It was race briefing time.  A tall man stood on the dunes and spoke to us.  I confess:  I blacked it out.  Something about the waves coming into shore.  Arg.  Okay.  People racing move to the front.  I was; I did.  I asked the woman next to me, do we run out and back on the beach?  We only ran one way she said, and continued on to the trail from there.  A relief that we didn’t have to climb the steep stairs to the start then.

We lined up, then, bang, we were off.

The beach?  It was a few feet wide.  Some of the way.  I quickly found myself darting away from the encroaching tide, trying to make sure I had no one running to my right to block a dash away.  This beach section didn’t last long, maybe a kilometre.  After only a few minutes, we climbed up to a gravel track.  It was easy, fast running.  For a few kilometres, I dropped below my target of 5:30/km and felt really strong.  Except on the horrible stone staircase, where I inexplicably began singing Stairway to Heaven in my head, even though we were running down the stairs.  That song that would accompany me for many kilometres.

It was when we came to Anglesea that the fun began.  I’d read the course description.  We would run on the bitumen path.  I was used to slogging across the river in other races, and was slightly disappointed that we’d go bitumen this time.  Except when I got there, the course seemed to be going straight across the wide, tidal river.  Usually, runners would just get their shoes wet.  Today, the water went up to my knees.  I laughed the entire way across – it was the absolute highlight of the day.  Though I still wonder – was I meant to go the bitumen way?  Never mind.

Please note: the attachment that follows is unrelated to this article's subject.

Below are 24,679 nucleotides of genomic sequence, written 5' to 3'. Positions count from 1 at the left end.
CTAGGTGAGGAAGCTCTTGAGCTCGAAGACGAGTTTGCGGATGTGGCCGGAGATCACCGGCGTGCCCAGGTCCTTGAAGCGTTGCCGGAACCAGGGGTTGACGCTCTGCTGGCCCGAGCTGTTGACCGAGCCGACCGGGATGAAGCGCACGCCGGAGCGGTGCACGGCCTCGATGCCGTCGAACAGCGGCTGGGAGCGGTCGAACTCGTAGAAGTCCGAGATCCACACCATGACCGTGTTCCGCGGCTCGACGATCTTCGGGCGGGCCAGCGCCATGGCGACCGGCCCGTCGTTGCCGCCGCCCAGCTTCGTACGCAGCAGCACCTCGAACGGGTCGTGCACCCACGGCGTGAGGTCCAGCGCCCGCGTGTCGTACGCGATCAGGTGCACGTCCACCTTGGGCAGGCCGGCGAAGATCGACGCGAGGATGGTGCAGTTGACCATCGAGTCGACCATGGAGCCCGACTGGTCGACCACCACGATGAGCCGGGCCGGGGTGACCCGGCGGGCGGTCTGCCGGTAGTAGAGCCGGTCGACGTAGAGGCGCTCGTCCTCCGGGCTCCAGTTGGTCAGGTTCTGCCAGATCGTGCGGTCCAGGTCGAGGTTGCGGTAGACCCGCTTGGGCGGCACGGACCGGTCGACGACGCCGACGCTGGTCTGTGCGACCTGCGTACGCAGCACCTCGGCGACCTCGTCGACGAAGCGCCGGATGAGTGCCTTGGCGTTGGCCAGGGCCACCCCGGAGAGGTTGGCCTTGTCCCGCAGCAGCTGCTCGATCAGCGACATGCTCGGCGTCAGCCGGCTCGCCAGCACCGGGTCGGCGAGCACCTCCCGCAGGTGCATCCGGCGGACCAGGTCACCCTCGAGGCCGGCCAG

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Near one of the bitumen sections, I think the Anglesea River. (Photo borrowed from Facebook post of another trail runner. Is this you? You were smart to take off your shoes!)

The rest gets a bit hazy in my memory.  I can’t give you a blow-by-blow course and race description.  Because suddenly it became, as one friend described it, more of a duathlon.

Those soft stretches of sandy beach?

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Another photo borrowed from a Facebook post. Note the runners in the water…

From Guvvo’s to Urquahart’s beach was meant to be about four kilometres.